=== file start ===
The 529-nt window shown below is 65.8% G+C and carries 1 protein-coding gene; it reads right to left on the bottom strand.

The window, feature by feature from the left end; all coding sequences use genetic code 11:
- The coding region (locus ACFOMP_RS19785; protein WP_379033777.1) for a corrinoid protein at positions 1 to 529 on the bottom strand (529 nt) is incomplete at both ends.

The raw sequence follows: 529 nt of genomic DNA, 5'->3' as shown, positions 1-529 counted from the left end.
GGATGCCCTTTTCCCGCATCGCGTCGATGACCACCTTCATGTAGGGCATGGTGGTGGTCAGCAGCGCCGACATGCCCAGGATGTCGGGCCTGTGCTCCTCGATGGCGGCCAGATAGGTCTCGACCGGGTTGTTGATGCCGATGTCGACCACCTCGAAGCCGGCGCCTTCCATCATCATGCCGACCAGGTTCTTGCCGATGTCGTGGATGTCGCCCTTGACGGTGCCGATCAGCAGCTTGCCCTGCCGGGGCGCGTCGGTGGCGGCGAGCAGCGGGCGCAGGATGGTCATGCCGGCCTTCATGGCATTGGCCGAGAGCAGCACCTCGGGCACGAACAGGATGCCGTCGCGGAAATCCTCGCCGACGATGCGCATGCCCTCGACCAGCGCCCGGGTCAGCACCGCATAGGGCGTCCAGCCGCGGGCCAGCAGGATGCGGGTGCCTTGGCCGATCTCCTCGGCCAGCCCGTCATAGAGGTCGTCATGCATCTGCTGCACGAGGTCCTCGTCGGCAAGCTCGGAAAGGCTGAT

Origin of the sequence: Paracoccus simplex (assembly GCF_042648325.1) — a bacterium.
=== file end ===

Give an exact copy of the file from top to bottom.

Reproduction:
The 529-nt window shown below is 65.8% G+C and carries 1 protein-coding gene; it reads right to left on the bottom strand.

The window, feature by feature from the left end; all coding sequences use genetic code 11:
- The coding region (locus ACFOMP_RS19785; protein WP_379033777.1) for a corrinoid protein at positions 1 to 529 on the bottom strand (529 nt) is incomplete at both ends.

The raw sequence follows: 529 nt of genomic DNA, 5'->3' as shown, positions 1-529 counted from the left end.
GGATGCCCTTTTCCCGCATCGCGTCGATGACCACCTTCATGTAGGGCATGGTGGTGGTCAGCAGCGCCGACATGCCCAGGATGTCGGGCCTGTGCTCCTCGATGGCGGCCAGATAGGTCTCGACCGGGTTGTTGATGCCGATGTCGACCACCTCGAAGCCGGCGCCTTCCATCATCATGCCGACCAGGTTCTTGCCGATGTCGTGGATGTCGCCCTTGACGGTGCCGATCAGCAGCTTGCCCTGCCGGGGCGCGTCGGTGGCGGCGAGCAGCGGGCGCAGGATGGTCATGCCGGCCTTCATGGCATTGGCCGAGAGCAGCACCTCGGGCACGAACAGGATGCCGTCGCGGAAATCCTCGCCGACGATGCGCATGCCCTCGACCAGCGCCCGGGTCAGCACCGCATAGGGCGTCCAGCCGCGGGCCAGCAGGATGCGGGTGCCTTGGCCGATCTCCTCGGCCAGCCCGTCATAGAGGTCGTCATGCATCTGCTGCACGAGGTCCTCGTCGGCAAGCTCGGAAAGGCTGAT

Origin of the sequence: Paracoccus simplex (assembly GCF_042648325.1) — a bacterium.